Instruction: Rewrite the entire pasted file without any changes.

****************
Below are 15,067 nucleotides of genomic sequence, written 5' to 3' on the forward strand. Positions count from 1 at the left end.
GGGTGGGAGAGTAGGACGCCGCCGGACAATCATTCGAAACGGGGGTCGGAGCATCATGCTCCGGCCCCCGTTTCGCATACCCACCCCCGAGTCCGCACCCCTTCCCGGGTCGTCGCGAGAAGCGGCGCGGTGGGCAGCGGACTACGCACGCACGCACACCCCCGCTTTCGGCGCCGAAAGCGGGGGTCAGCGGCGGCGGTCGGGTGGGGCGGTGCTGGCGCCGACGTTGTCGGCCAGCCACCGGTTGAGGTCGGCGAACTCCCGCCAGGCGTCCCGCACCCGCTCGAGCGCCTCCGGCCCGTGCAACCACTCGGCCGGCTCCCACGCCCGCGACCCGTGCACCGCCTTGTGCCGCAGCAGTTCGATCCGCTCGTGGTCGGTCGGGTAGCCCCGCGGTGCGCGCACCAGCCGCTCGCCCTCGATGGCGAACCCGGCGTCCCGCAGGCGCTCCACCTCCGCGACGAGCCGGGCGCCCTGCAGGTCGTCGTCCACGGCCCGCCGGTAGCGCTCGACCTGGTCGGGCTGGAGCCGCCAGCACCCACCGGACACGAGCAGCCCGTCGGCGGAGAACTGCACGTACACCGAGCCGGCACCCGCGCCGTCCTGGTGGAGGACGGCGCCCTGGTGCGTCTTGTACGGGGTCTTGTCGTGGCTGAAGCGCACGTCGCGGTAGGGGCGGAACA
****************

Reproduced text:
Below are 15,067 nucleotides of genomic sequence, written 5' to 3' on the forward strand. Positions count from 1 at the left end.
GGGTGGGAGAGTAGGACGCCGCCGGACAATCATTCGAAACGGGGGTCGGAGCATCATGCTCCGGCCCCCGTTTCGCATACCCACCCCCGAGTCCGCACCCCTTCCCGGGTCGTCGCGAGAAGCGGCGCGGTGGGCAGCGGACTACGCACGCACGCACACCCCCGCTTTCGGCGCCGAAAGCGGGGGTCAGCGGCGGCGGTCGGGTGGGGCGGTGCTGGCGCCGACGTTGTCGGCCAGCCACCGGTTGAGGTCGGCGAACTCCCGCCAGGCGTCCCGCACCCGCTCGAGCGCCTCCGGCCCGTGCAACCACTCGGCCGGCTCCCACGCCCGCGACCCGTGCACCGCCTTGTGCCGCAGCAGTTCGATCCGCTCGTGGTCGGTCGGGTAGCCCCGCGGTGCGCGCACCAGCCGCTCGCCCTCGATGGCGAACCCGGCGTCCCGCAGGCGCTCCACCTCCGCGACGAGCCGGGCGCCCTGCAGGTCGTCGTCCACGGCCCGCCGGTAGCGCTCGACCTGGTCGGGCTGGAGCCGCCAGCACCCACCGGACACGAGCAGCCCGTCGGCGGAGAACTGCACGTACACCGAGCCGGCACCCGCGCCGTCCTGGTGGAGGACGGCGCCCTGGTGCGTCTTGTACGGGGTCTTGTCGTGGCTGAAGCGCACGTCGCGGTAGGGGCGGAACA